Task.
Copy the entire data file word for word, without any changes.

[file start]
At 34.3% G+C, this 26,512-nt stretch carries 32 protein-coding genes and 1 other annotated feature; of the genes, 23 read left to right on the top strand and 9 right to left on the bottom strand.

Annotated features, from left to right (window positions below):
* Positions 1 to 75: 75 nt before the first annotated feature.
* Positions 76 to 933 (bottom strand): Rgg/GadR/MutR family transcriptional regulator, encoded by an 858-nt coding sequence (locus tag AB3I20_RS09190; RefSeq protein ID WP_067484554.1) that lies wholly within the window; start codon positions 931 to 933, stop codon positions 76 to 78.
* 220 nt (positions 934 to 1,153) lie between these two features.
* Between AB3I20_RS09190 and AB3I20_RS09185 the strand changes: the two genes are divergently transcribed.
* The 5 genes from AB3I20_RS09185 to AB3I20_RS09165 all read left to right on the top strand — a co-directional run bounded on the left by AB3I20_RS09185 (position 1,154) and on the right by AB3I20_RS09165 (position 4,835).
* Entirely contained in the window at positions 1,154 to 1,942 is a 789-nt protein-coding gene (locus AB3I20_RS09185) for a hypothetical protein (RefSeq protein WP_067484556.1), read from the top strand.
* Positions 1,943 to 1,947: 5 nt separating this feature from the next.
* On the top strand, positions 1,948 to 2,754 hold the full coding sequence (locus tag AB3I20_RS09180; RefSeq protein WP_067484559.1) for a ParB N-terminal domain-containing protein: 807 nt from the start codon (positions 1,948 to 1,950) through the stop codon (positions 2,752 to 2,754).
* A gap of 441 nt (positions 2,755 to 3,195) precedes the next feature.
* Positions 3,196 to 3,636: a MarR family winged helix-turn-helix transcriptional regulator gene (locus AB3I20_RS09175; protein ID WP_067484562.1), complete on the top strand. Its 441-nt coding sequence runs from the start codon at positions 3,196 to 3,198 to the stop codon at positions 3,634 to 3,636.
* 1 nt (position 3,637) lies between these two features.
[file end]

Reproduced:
At 34.3% G+C, this 26,512-nt stretch carries 32 protein-coding genes and 1 other annotated feature; of the genes, 23 read left to right on the top strand and 9 right to left on the bottom strand.

Annotated features, from left to right (window positions below):
* Positions 1 to 75: 75 nt before the first annotated feature.
* Positions 76 to 933 (bottom strand): Rgg/GadR/MutR family transcriptional regulator, encoded by an 858-nt coding sequence (locus tag AB3I20_RS09190; RefSeq protein ID WP_067484554.1) that lies wholly within the window; start codon positions 931 to 933, stop codon positions 76 to 78.
* 220 nt (positions 934 to 1,153) lie between these two features.
* Between AB3I20_RS09190 and AB3I20_RS09185 the strand changes: the two genes are divergently transcribed.
* The 5 genes from AB3I20_RS09185 to AB3I20_RS09165 all read left to right on the top strand — a co-directional run bounded on the left by AB3I20_RS09185 (position 1,154) and on the right by AB3I20_RS09165 (position 4,835).
* Entirely contained in the window at positions 1,154 to 1,942 is a 789-nt protein-coding gene (locus AB3I20_RS09185) for a hypothetical protein (RefSeq protein WP_067484556.1), read from the top strand.
* Positions 1,943 to 1,947: 5 nt separating this feature from the next.
* On the top strand, positions 1,948 to 2,754 hold the full coding sequence (locus tag AB3I20_RS09180; RefSeq protein WP_067484559.1) for a ParB N-terminal domain-containing protein: 807 nt from the start codon (positions 1,948 to 1,950) through the stop codon (positions 2,752 to 2,754).
* A gap of 441 nt (positions 2,755 to 3,195) precedes the next feature.
* Positions 3,196 to 3,636: a MarR family winged helix-turn-helix transcriptional regulator gene (locus AB3I20_RS09175; protein ID WP_067484562.1), complete on the top strand. Its 441-nt coding sequence runs from the start codon at positions 3,196 to 3,198 to the stop codon at positions 3,634 to 3,636.
* 1 nt (position 3,637) lies between these two features.